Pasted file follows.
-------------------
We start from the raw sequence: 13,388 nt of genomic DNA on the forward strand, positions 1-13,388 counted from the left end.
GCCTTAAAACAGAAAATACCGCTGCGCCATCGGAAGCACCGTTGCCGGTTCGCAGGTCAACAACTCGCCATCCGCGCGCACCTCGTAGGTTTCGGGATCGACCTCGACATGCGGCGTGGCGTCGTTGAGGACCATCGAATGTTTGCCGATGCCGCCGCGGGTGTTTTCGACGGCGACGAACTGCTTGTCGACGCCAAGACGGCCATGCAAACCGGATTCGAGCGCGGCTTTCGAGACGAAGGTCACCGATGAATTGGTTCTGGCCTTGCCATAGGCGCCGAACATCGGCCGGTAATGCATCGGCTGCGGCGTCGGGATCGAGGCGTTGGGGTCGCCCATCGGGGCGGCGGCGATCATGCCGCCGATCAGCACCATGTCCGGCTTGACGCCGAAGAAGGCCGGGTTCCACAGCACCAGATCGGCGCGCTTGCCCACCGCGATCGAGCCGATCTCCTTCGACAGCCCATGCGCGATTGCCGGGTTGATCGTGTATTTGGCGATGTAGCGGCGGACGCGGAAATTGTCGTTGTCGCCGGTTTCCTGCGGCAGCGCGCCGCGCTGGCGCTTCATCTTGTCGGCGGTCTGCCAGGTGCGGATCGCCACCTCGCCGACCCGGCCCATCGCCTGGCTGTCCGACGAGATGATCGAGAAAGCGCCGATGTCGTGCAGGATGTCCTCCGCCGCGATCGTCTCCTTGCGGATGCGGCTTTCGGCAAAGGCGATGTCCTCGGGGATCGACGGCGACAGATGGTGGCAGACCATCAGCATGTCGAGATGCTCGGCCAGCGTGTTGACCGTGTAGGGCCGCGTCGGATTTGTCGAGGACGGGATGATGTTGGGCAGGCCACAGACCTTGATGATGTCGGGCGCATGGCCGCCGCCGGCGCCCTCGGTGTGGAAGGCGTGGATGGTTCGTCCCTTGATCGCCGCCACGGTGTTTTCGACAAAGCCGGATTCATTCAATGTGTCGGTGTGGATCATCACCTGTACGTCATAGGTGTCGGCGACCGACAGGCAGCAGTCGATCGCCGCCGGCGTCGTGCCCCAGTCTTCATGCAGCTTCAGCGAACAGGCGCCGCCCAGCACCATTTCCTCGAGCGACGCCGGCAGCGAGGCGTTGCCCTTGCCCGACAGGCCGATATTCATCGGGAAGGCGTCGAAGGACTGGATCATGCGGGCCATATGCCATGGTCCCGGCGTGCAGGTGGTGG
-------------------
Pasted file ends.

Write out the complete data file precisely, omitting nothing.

We start from the raw sequence: 13,388 nt of genomic DNA on the forward strand, positions 1-13,388 counted from the left end.
GCCTTAAAACAGAAAATACCGCTGCGCCATCGGAAGCACCGTTGCCGGTTCGCAGGTCAACAACTCGCCATCCGCGCGCACCTCGTAGGTTTCGGGATCGACCTCGACATGCGGCGTGGCGTCGTTGAGGACCATCGAATGTTTGCCGATGCCGCCGCGGGTGTTTTCGACGGCGACGAACTGCTTGTCGACGCCAAGACGGCCATGCAAACCGGATTCGAGCGCGGCTTTCGAGACGAAGGTCACCGATGAATTGGTTCTGGCCTTGCCATAGGCGCCGAACATCGGCCGGTAATGCATCGGCTGCGGCGTCGGGATCGAGGCGTTGGGGTCGCCCATCGGGGCGGCGGCGATCATGCCGCCGATCAGCACCATGTCCGGCTTGACGCCGAAGAAGGCCGGGTTCCACAGCACCAGATCGGCGCGCTTGCCCACCGCGATCGAGCCGATCTCCTTCGACAGCCCATGCGCGATTGCCGGGTTGATCGTGTATTTGGCGATGTAGCGGCGGACGCGGAAATTGTCGTTGTCGCCGGTTTCCTGCGGCAGCGCGCCGCGCTGGCGCTTCATCTTGTCGGCGGTCTGCCAGGTGCGGATCGCCACCTCGCCGACCCGGCCCATCGCCTGGCTGTCCGACGAGATGATCGAGAAAGCGCCGATGTCGTGCAGGATGTCCTCCGCCGCGATCGTCTCCTTGCGGATGCGGCTTTCGGCAAAGGCGATGTCCTCGGGGATCGACGGCGACAGATGGTGGCAGACCATCAGCATGTCGAGATGCTCGGCCAGCGTGTTGACCGTGTAGGGCCGCGTCGGATTTGTCGAGGACGGGATGATGTTGGGCAGGCCACAGACCTTGATGATGTCGGGCGCATGGCCGCCGCCGGCGCCCTCGGTGTGGAAGGCGTGGATGGTTCGTCCCTTGATCGCCGCCACGGTGTTTTCGACAAAGCCGGATTCATTCAATGTGTCGGTGTGGATCATCACCTGTACGTCATAGGTGTCGGCGACCGACAGGCAGCAGTCGATCGCCGCCGGCGTCGTGCCCCAGTCTTCATGCAGCTTCAGCGAACAGGCGCCGCCCAGCACCATTTCCTCGAGCGACGCCGGCAGCGAGGCGTTGCCCTTGCCCGACAGGCCGATATTCATCGGGAAGGCGTCGAAGGACTGGATCATGCGGGCCATATGCCATGGTCCCGGCGTGCAGGTGGTGG